Weeknight Dinner for Company

I love to feed people. Cooking is my passion, and I like eating too, but I think the best part of the whole process is feeding people.

Over the weekend, we had visitors, Howard’s sister and her family. We had a nice visit. Actually, we always have a nice visit with them, here or at their house. Actually, I have to admit that we mostly ate out, but I did make one good meal.

I often try new recipes when we have company. I recently picked up the newest book by Ina Garten, Barefoot Contessa How Easy Is That? Lots of the recipes are like recipes I already have, but everything looks so perfect and inspiring in the pictures. I made lemon chicken and couscous with pine nuts. I’m not sure which I liked better. I know I’ll be making both recipes again. They both came together quick enough for a weeknight dinner.

I used a mix of breasts, thighs, and legs because you never know what kind of pieces people like best. I also tuned down the garlic a little bit, though it was still really garlicky. There was a surprising amount of pan juices, which I’ve frozen and plan to use for making rice another time.

On Saturday, we went down to the North End of Boston, the Italian section, to wander around and have lunch. The North End itself is so vibrant. There are so many people walking around, both tourists and residents. Several years ago, Howard and I went on a North End Market Tour with Michele Topor. Whenever we go to that neighborhood, we visit some of the shops we were introduced to on the tour.

For lunch, we lucked out and got a table at The Daily Catch, a tiny seafood restaurant on Hanover Street. I counted twenty seats, and they were all filled. The kitchen is right there in the same small room. They have the best fried calamari, not surprising as they’re also known as Boston’s original calamari café. They also serve huge portions of pasta right in the skillets they are cooked in. We ordered an assortment of dishes and shared it all.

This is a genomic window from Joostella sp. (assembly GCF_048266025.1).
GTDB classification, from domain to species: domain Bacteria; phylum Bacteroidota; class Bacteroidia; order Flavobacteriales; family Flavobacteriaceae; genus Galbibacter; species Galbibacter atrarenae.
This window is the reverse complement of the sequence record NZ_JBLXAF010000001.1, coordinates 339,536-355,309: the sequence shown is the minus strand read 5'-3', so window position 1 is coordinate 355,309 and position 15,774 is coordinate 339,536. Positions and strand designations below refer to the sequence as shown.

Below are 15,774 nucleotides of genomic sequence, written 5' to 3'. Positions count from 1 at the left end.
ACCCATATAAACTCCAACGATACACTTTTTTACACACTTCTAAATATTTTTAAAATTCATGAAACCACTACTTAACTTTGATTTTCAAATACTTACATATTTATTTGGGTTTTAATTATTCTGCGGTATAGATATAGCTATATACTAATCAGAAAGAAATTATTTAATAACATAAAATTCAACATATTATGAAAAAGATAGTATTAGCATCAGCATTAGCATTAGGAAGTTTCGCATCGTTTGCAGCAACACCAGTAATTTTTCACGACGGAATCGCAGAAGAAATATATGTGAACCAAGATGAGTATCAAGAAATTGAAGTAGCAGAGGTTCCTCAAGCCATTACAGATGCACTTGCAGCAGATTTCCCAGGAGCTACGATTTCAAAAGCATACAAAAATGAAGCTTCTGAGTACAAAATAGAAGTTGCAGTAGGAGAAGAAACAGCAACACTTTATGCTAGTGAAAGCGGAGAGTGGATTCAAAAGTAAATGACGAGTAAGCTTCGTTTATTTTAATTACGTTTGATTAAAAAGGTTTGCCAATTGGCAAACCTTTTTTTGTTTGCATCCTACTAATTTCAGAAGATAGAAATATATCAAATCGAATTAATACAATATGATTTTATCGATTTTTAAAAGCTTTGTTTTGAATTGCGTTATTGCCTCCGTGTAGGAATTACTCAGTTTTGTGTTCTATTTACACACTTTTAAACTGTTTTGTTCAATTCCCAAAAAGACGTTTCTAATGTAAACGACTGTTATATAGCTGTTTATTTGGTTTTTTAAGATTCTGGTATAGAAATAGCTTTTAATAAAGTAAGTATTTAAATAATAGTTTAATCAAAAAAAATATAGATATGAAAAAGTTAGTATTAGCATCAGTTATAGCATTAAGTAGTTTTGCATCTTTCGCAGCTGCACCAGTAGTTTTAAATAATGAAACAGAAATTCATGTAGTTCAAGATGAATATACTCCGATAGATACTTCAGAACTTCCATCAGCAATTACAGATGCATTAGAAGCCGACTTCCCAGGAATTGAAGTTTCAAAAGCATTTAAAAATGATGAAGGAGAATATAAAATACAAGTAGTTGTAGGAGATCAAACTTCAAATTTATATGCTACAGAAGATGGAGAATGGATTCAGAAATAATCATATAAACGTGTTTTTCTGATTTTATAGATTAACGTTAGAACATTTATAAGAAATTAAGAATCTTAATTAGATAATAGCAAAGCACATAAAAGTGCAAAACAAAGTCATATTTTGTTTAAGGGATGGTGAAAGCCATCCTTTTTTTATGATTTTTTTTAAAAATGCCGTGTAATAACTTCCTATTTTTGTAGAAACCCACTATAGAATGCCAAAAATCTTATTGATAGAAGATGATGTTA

After lunch, we wandered some more. We wanted to show off how pretty Boston looks now that the Big Dig is over, the elevated highway has been torn down, and the inviting open space connects the two parts of the city that were separated for nearly 50 years. I’m still getting used to the new look myself.

Our final stop was for a snack of cannoli and espresso. We were going to get the cannolis at Modern Pastry, which I prefer over Mike’s, but our group’s patience was shorter than the line. We headed over to Maria’s Pastry Shop, a bit off the main drag, where the crowd was smaller, but the cannoli is still delicious.

Lemon Chicken
Adapted from Ina Garten’s How Easy Is That?
Serves 4 – 6

3 lbs chicken parts (mix of breasts, thighs, and legs, whatever your favorites are)
2 Tbsp olive oil
1 Tbsp minced garlic
1/3 cup white wine
Zest from 2 lemons
2 Tbsp lemon juice
2 Tbsp chicken stock
1½ tsp dried oregano
Sprigs of fresh thyme
1 lemon, cut into 8 wedges
Salt and pepper

Preheat oven to 400F.

Heat the oil in a small saucepan over medium-low heat. Add the garlic and cook for 1 minute, just to cook lightly. Remove from heat. Add white wine, lemon zest, lemon juice, chicken broth, and oregano. Pour the sauce into a 13×9 baking dish.

Arrange the chicken, skin side up, in the pan. Brush with olive oil and season with salt and pepper. Scatter thyme springs over the chicken, and tuck the lemon wedges between the chicken pieces.

Bake for 30 to 40 minutes, until the chicken is done. Remove from the oven, cover the pan with foil, and let it rest for 10 minutes. Serve with pan juices.

Couscous with Pine Nuts
Adapted from Ina Garten’s How Easy Is That?
Serves 4 – 6

1 Tbsp butter
1 large onion, chopped
1½ cups chicken stock
1 cup couscous
¼ cup pine nuts, toasted
¼ cup fresh minced parsley

Melt the butter in a saucepan. Add the onion, and cook over medium-low heat for 8 to 10 minutes until tender and translucent. Add the chicken broth and bring to a boil. Stir in the couscous, cover, and remove from heat. Let it sit for 10 minutes to cook through. Add the pine nuts and parsley, and fluff with a fork to combine.

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Posted on 8 November 2010, in General and tagged , . Bookmark the permalink. 2 Comments.

  1. The couscous recipe is very close to the recipe of a common south Indian snack (or breakfast dish). Made from semolina.
    :)

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